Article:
So, How Does Money Make You Feel? – This article from the Wall Street Journal discusses the emerging field of “financial therapy” – the unique intersection of psychology and money/financial issues. Expanding on the recently established Financial Therapy Association, the article highlights a few planners who are beginning to integrate financial therapy in their practices, generally by integrating an outside psychologist with experience in the area, to work through the mental issues that may be underlying the client’s financial issues (especially problematic financial behaviors). There still appears to be much debate about where financial therapy should fit into the financial planning firm – and in particular, whether it’s beyond a planner’s expertise to practice in this area – but the article makes a compelling point that some issues – perhaps more common than we care to admit – can’t be solved by a financial planner’s expertise alone.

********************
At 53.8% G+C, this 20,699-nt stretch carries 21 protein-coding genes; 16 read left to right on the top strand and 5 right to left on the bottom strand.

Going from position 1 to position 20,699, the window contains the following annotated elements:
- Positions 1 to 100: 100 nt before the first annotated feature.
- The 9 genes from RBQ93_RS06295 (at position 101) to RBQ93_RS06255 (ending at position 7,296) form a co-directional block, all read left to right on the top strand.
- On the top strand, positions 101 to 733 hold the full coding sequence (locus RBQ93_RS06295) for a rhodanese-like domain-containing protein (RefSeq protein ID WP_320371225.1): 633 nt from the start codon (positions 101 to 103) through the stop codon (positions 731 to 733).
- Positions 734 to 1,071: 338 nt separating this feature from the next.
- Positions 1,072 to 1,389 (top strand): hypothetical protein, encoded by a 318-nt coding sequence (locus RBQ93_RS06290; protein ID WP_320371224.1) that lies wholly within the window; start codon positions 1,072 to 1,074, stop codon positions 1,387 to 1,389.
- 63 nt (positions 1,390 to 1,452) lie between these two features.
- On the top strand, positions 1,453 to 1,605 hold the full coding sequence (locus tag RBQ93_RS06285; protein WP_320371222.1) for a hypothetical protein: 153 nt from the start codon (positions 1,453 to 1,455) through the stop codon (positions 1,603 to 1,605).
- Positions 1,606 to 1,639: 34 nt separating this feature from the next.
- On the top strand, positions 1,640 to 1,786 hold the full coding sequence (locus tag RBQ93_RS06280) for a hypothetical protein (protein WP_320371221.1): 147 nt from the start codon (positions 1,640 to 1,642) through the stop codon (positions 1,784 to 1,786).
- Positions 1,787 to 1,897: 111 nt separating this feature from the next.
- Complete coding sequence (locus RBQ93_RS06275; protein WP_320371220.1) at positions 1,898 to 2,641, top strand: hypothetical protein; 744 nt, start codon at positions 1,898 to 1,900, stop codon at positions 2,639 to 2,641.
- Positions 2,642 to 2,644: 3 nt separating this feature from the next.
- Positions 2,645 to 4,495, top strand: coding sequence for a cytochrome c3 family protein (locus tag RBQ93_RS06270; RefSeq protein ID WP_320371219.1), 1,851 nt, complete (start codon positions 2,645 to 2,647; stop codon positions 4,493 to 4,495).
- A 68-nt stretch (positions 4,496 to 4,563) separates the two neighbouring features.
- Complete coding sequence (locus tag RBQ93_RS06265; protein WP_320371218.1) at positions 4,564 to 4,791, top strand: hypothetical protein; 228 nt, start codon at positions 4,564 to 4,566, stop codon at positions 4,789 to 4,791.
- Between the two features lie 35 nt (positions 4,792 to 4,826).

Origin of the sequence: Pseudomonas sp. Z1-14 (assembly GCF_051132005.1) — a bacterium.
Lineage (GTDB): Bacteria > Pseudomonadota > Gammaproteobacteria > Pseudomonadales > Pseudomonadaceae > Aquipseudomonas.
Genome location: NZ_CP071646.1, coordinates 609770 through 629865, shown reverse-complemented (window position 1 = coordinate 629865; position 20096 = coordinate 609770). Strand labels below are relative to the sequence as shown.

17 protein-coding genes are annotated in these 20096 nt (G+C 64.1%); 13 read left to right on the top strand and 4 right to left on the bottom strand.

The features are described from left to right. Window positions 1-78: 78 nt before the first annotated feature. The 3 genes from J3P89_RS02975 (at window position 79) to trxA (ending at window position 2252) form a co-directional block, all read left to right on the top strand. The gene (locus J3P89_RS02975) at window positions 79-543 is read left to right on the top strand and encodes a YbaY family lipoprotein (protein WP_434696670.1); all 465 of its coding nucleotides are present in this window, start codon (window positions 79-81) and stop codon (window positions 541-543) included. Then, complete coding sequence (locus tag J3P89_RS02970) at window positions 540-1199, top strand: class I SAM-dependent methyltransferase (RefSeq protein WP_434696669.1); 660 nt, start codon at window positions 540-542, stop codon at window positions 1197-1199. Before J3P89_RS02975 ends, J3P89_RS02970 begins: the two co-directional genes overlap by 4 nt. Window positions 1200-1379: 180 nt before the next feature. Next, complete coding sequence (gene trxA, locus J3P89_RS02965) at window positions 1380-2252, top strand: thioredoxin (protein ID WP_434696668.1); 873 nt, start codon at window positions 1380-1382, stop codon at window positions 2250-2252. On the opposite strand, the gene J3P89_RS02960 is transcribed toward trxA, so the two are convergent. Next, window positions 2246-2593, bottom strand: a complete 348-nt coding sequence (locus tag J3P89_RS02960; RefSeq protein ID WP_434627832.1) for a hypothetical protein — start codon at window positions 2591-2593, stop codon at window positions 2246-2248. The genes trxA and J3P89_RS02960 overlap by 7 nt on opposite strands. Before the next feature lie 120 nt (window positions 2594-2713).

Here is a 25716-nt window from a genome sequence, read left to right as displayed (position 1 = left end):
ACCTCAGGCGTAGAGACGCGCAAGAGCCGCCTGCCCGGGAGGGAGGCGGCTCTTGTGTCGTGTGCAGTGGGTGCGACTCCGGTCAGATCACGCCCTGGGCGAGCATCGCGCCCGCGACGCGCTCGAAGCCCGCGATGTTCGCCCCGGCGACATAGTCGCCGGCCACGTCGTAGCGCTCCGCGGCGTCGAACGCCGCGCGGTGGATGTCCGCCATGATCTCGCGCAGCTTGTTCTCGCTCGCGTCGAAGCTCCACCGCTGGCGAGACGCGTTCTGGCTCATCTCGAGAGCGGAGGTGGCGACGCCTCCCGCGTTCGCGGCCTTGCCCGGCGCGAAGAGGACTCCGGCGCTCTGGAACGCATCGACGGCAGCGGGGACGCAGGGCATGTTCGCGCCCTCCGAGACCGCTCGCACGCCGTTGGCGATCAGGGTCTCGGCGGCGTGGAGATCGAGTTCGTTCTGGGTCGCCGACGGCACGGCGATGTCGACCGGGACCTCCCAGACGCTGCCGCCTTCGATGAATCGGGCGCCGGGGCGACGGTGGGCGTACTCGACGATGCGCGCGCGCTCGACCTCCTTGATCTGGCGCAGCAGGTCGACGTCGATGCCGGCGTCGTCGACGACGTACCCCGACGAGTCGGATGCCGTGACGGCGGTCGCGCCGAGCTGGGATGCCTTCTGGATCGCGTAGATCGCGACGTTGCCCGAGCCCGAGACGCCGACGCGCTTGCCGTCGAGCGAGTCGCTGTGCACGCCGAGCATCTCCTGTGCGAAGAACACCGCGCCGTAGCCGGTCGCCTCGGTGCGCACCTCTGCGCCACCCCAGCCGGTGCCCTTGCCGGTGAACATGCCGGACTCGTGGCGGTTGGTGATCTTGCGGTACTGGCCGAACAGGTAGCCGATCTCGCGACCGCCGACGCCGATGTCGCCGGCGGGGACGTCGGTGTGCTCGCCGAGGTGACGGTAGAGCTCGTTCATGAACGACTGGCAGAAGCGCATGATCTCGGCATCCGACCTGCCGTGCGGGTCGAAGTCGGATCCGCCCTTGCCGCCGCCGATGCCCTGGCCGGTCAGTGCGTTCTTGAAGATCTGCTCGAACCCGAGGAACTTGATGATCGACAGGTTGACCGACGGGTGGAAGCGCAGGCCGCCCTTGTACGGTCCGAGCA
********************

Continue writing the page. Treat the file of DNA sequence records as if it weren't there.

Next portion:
GLWBs: Retiree Protection or Money Illusion? – This article by Wade Pfau on Advisor Perspectives highlights research undertaken by Dr. Pfau to analyze Guaranteed Lifetime Withdrawal Benefits (GLWBs), using the recently released Vanguard offering as an example. The results generally show that while the GLWB provides some protections, it would truly require a market scenario worse than anything found in history to deliver value – while still being purchased from an insurance company that remains solvent through such an environment – as the guaranteed income provided by such annuities could have been achieved without the guarantee in any historical scenario we’ve ever seen except the peak of 1929 (where the money ran out in the 29th year out of 30, due to deflation forcing rising real withdrawals), just using a systematic withdrawal program. On the other hand, even in cases where guarantee might prove relevant, Pfau shows that the guarantee is still dramatically eroded by inflation over time. In fact, Pfau’s analysis found that the guaranteed withdrawal amount failed to keep pace with inflation in all but 3 out of 56 historical scenarios – and those three had such wildly successful market returns that the guarantee would have been completely unnecessary anyway! Pfau does note, though, that GLWB guarantees may still help clients stay invested, rather than panicking and exiting the markets, and if the current environment results in withdrawal rates even lower than history (which some of Pfau’s other research suggests is a risk), the GLWB might still be compelling in today’s world.